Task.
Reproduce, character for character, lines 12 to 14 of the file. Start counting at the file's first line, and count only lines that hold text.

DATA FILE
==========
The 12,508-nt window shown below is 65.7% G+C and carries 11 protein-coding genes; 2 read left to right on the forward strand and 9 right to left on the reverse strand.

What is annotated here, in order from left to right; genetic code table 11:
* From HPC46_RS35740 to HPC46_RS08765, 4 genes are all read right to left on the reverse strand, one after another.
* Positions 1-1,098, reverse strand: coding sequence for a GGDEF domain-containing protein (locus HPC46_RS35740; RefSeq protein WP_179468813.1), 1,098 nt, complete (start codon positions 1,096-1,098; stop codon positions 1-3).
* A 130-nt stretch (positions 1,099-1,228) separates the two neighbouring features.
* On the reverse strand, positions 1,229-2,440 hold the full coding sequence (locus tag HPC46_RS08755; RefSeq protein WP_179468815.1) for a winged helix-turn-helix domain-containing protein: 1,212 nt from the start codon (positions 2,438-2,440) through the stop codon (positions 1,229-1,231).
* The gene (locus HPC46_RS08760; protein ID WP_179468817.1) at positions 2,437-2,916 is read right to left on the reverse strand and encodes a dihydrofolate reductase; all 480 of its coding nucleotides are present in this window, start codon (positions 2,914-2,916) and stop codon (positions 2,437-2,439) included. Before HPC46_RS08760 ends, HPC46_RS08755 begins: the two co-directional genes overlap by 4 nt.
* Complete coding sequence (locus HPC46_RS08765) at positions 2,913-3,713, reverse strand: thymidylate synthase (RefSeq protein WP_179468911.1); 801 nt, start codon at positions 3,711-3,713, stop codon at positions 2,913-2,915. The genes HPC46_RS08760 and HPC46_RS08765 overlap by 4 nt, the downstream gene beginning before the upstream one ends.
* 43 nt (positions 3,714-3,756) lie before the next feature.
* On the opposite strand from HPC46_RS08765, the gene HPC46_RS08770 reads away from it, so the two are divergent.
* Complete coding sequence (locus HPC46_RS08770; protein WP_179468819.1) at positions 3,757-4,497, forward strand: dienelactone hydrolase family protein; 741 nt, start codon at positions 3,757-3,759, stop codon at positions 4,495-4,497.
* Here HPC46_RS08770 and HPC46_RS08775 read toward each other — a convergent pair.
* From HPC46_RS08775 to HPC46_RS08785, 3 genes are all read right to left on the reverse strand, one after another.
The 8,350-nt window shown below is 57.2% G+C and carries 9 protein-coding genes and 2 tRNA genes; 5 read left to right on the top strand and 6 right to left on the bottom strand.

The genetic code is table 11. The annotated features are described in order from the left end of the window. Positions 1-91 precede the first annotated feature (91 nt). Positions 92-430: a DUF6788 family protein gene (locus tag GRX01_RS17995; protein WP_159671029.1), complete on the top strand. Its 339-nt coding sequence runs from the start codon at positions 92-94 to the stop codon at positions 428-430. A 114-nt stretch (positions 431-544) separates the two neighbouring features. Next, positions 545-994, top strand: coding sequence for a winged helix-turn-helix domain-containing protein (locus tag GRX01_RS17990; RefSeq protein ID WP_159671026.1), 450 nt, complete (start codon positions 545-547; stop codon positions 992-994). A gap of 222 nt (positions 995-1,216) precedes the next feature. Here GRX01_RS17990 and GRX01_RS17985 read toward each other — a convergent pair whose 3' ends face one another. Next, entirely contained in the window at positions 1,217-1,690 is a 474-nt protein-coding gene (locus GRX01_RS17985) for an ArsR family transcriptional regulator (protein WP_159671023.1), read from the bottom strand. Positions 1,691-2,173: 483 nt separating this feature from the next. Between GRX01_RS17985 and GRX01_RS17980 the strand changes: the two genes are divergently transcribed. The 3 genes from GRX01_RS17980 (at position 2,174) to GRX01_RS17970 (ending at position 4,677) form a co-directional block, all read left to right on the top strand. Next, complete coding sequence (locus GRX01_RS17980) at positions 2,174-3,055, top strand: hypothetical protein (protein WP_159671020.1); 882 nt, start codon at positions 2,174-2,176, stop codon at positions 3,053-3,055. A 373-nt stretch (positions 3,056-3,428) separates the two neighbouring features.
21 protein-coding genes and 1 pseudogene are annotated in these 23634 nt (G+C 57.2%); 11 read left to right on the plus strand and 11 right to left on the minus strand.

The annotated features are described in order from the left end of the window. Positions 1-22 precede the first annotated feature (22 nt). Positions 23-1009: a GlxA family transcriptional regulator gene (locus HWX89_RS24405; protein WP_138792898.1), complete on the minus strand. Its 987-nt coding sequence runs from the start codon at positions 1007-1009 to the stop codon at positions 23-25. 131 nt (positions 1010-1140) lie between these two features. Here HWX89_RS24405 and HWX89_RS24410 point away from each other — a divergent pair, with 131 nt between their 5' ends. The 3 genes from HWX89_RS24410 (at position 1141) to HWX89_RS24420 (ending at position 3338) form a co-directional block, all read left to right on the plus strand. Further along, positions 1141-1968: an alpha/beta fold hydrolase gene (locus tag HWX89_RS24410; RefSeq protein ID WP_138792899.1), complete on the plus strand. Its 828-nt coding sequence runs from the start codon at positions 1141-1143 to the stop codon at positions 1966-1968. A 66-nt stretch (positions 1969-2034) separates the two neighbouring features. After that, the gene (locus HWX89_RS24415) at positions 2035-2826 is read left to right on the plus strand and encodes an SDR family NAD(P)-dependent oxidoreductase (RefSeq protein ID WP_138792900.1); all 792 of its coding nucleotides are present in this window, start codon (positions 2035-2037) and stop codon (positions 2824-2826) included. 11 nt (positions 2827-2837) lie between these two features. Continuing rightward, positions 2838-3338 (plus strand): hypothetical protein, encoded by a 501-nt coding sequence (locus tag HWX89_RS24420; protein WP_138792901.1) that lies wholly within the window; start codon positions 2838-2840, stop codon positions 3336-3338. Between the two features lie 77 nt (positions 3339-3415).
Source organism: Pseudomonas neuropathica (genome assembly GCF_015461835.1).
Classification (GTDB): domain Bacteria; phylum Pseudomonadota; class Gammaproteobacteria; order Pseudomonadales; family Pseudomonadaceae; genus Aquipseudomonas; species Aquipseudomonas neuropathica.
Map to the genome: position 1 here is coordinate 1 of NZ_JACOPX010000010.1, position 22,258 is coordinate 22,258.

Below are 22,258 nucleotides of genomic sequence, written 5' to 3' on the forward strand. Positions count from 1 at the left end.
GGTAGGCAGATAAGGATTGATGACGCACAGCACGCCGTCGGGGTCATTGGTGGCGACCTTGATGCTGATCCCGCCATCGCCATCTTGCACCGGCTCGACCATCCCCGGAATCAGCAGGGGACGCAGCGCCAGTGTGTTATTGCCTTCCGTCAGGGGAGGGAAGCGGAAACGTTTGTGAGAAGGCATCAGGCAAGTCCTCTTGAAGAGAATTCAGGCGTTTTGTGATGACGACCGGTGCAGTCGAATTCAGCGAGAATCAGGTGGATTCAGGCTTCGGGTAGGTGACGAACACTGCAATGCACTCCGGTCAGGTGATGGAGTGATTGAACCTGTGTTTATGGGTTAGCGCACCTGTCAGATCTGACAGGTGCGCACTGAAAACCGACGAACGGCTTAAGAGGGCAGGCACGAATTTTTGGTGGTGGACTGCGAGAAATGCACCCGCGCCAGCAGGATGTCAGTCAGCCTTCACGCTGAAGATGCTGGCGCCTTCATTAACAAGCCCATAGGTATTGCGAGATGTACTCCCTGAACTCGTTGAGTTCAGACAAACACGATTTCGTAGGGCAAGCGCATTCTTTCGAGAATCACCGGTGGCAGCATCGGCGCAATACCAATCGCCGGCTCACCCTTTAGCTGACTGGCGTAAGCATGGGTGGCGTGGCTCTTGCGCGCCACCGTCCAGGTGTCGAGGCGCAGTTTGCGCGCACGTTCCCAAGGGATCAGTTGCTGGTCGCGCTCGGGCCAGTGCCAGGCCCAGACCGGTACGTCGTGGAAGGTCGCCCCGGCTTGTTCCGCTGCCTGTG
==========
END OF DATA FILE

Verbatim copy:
* Here HPC46_RS08770 and HPC46_RS08775 read toward each other — a convergent pair.
* From HPC46_RS08775 to HPC46_RS08785, 3 genes are all read right to left on the reverse strand, one after another.
The 8,350-nt window shown below is 57.2% G+C and carries 9 protein-coding genes and 2 tRNA genes; 5 read left to right on the top strand and 6 right to left on the bottom strand.